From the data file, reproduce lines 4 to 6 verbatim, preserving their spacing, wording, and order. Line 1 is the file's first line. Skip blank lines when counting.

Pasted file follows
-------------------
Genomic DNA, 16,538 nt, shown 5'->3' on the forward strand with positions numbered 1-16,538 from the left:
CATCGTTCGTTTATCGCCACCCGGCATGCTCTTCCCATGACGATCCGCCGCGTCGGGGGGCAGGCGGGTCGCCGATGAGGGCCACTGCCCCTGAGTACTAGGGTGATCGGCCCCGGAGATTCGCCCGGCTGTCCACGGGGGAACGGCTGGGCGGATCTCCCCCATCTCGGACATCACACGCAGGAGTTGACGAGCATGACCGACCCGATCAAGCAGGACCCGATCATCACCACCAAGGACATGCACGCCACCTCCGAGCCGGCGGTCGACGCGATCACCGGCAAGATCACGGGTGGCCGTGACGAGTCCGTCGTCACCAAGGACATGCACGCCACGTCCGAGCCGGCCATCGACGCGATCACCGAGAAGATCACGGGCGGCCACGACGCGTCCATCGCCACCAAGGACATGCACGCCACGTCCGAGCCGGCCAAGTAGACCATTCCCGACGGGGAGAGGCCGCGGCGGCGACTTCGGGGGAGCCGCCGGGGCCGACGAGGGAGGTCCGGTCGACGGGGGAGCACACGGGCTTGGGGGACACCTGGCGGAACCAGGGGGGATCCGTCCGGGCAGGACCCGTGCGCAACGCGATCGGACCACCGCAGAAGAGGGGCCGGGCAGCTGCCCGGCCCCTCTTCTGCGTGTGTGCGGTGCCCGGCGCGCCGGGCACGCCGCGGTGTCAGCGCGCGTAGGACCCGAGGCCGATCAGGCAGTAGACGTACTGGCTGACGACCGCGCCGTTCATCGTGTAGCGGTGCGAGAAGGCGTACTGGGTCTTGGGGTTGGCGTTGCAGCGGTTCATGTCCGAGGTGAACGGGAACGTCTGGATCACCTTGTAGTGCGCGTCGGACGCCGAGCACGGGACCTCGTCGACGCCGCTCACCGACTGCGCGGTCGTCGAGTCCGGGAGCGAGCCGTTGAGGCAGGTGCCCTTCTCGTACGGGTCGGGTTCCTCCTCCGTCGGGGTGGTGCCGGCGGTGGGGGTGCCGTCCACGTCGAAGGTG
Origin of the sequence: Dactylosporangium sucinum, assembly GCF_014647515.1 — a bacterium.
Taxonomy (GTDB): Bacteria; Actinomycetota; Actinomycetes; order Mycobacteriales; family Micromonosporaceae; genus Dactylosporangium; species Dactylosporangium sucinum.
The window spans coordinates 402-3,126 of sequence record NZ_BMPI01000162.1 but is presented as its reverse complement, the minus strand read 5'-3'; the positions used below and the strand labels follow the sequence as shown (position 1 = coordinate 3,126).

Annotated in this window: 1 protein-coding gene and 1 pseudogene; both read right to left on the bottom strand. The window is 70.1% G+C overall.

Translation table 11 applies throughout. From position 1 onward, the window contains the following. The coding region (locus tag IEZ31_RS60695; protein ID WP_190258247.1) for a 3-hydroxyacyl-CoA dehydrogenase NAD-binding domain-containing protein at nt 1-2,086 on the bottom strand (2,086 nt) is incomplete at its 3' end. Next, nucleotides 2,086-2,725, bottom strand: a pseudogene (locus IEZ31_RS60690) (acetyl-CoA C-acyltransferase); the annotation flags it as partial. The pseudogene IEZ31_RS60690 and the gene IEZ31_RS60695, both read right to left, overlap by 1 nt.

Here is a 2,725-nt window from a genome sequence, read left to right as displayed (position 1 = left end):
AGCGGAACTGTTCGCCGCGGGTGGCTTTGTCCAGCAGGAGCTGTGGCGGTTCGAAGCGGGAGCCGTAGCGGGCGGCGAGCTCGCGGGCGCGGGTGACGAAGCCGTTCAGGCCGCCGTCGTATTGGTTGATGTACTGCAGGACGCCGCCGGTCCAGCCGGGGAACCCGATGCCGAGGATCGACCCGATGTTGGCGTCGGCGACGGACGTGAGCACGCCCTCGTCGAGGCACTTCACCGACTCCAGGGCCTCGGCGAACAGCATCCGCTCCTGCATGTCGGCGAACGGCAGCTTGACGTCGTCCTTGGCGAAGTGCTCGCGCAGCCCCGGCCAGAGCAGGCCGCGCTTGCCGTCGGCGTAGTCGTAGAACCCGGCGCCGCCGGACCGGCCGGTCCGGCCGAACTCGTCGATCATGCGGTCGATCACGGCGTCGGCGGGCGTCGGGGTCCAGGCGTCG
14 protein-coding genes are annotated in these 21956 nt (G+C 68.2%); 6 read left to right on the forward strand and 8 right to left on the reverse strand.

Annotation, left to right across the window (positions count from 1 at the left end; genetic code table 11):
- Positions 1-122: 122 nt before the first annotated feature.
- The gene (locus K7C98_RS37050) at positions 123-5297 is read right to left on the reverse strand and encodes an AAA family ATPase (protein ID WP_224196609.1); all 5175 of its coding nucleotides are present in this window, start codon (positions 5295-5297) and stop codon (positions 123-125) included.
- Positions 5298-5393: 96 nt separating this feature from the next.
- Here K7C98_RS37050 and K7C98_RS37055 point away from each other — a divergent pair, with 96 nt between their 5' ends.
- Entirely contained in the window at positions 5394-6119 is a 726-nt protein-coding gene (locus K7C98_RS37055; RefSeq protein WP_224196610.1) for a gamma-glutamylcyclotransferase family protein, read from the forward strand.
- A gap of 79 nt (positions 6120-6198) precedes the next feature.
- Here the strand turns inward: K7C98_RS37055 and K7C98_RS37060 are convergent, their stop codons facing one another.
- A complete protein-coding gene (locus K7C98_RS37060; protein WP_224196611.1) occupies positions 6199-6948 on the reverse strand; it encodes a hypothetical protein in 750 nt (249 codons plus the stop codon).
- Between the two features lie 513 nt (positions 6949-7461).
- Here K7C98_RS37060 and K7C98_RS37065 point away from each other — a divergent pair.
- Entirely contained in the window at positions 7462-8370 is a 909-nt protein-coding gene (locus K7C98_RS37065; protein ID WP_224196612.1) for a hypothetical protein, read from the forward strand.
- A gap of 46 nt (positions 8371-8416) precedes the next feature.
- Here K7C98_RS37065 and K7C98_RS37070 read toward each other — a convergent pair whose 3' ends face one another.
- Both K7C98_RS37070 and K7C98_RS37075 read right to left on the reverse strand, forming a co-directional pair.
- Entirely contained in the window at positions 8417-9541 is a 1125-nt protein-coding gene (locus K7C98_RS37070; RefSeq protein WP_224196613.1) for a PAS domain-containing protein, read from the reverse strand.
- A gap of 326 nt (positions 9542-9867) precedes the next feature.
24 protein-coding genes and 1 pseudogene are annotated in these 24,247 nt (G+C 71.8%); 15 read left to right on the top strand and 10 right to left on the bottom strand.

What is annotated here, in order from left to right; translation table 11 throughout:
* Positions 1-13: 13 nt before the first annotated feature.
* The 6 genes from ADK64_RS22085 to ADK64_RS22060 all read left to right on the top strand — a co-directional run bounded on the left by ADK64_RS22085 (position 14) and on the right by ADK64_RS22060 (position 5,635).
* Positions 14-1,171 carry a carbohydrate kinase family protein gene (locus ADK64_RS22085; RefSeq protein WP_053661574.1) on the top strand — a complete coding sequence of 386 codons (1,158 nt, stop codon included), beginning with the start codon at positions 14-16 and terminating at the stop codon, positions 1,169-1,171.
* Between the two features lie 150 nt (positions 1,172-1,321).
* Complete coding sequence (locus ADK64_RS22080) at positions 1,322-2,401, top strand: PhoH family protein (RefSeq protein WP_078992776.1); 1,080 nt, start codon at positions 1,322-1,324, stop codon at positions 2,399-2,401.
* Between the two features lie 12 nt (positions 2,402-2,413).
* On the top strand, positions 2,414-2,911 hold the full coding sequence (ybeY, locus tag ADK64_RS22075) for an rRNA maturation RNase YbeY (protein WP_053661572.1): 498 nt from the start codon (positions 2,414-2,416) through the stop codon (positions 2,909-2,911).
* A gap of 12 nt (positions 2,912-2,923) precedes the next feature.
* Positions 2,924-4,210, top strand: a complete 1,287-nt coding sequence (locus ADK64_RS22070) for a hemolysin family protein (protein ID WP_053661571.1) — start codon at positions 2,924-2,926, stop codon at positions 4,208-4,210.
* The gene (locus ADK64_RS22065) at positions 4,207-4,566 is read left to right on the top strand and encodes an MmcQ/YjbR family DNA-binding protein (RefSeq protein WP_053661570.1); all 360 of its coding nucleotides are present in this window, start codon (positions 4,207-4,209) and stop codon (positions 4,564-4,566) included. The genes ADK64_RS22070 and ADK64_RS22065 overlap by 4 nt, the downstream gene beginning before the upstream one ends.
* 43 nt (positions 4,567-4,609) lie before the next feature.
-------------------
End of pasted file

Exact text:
Taxonomy (GTDB): Bacteria; Actinomycetota; Actinomycetes; order Mycobacteriales; family Micromonosporaceae; genus Dactylosporangium; species Dactylosporangium sucinum.
The window spans coordinates 402-3,126 of sequence record NZ_BMPI01000162.1 but is presented as its reverse complement, the minus strand read 5'-3'; the positions used below and the strand labels follow the sequence as shown (position 1 = coordinate 3,126).

Annotated in this window: 1 protein-coding gene and 1 pseudogene; both read right to left on the bottom strand. The window is 70.1% G+C overall.